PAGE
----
Samantha was then given a new ‘wonder drug’- Glivec to keep her in total remission although we were told this would not hold the leukaemia for long.
After the torment of intensive care, everyone thought we had reached the lowest point, but there was more to come…
On Christmas Eve, Samantha developed a pneumothorax (collapsed lung) and needed surgery urgently to relieve her pain. She also needed a brain biopsy to obtain brain tissue for analysis and following a 4-hour operation, she returned to intensive care once more.
Having been there before we were positive that our precious daughter would pull through. Again we kept vigil by her bedside, and on New Years Day Samantha was well enough to come off the ventilator and was readmitted to the ward. She was also losing her hair for the third time!
As a result of the operation to take brain tissue for diagnosis of the abscesses, Samantha lost the ability to walk, talk and eat when she had a stroke. Intensive Physiotherapy ensued and she made a miraculous recovery once again, and becoming the Samantha we all knew and loved. She amazed doctors with her strength and smile at all times and they likened her to a ‘cat with 9 lives’!
After three months rehabilitation in hospital, Samantha returned home in March 2002, just beginning to learn to walk again, needing a wheelchair to travel any distance and relocating her bedroom downstairs. She was determined and looking forward to regaining her former life.
The threat of further seizures was very worrying and it became necessary to carry drugs everywhere Samantha went to stop the seizures quickly before they caused further damage.
On 17 May, Samantha relapsed for a second time and we were shattered. The only way forward was experimental drugs, these where called upon in a desperate attempt to save her life.
With the use of high dose steroids and these experimental drugs, Doctors stabilized Samantha and in July, a trip to the famous Eastenders TV set was arranged for her, and she enjoyed a few days worry free. But as ever, nothing was plain sailing, and on our return to the hotel from the set, Samantha suffered several seizures. This was an incredibly frightening time as the seizures were uncontrollable, and she was rushed to A&E at Barnet General Hospital.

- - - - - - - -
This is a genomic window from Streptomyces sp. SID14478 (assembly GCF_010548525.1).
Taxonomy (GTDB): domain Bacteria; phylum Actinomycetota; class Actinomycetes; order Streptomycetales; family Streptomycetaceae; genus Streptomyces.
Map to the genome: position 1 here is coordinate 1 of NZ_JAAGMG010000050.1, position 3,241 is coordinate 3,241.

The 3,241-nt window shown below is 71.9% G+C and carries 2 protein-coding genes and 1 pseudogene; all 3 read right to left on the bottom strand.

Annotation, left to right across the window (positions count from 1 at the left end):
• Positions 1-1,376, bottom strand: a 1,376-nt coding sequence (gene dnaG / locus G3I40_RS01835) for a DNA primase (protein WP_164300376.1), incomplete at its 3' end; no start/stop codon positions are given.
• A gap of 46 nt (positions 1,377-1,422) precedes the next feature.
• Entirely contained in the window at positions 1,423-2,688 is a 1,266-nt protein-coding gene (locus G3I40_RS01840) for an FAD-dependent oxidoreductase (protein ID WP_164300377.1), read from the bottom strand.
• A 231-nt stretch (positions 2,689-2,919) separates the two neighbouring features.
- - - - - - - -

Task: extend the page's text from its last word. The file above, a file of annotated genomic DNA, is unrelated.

At this point, we were told there was nothing more that could be done for Samantha. We waited for her to stabilize then we were in a desperate race against time to get her home. The Ambulance blue lighted up the M1 and it was feared that she wouldn’t make the journey, but being the courageous girl she was, Samantha was not ready to give up, and spent the next 2 months in Pendlebury Children’s Hospital surrounded by her family and Friends fighting until the very last day.
After incurring serious chest problems over a few days Samantha stopped breathing and whilst every attempt was made to resuscitate her, she was gone.
Samantha received her wings on September 26th 2002.
We never thought this day would come. We were shocked at the speed of her deterioration and devastated at the ultimate loss of our precious daughter.
Life is now unrecognizable. We tried so hard to save Samantha and she tried so hard to stay with us.
Samantha’s courage through adversity deserves recognition and The Samantha Jones Trust is our way of spreading some of the light that Samantha shone on us. Leukaemia does not have to mean the end, life should carry on, and here Samantha’s is as she gives us the power to carry on and help others.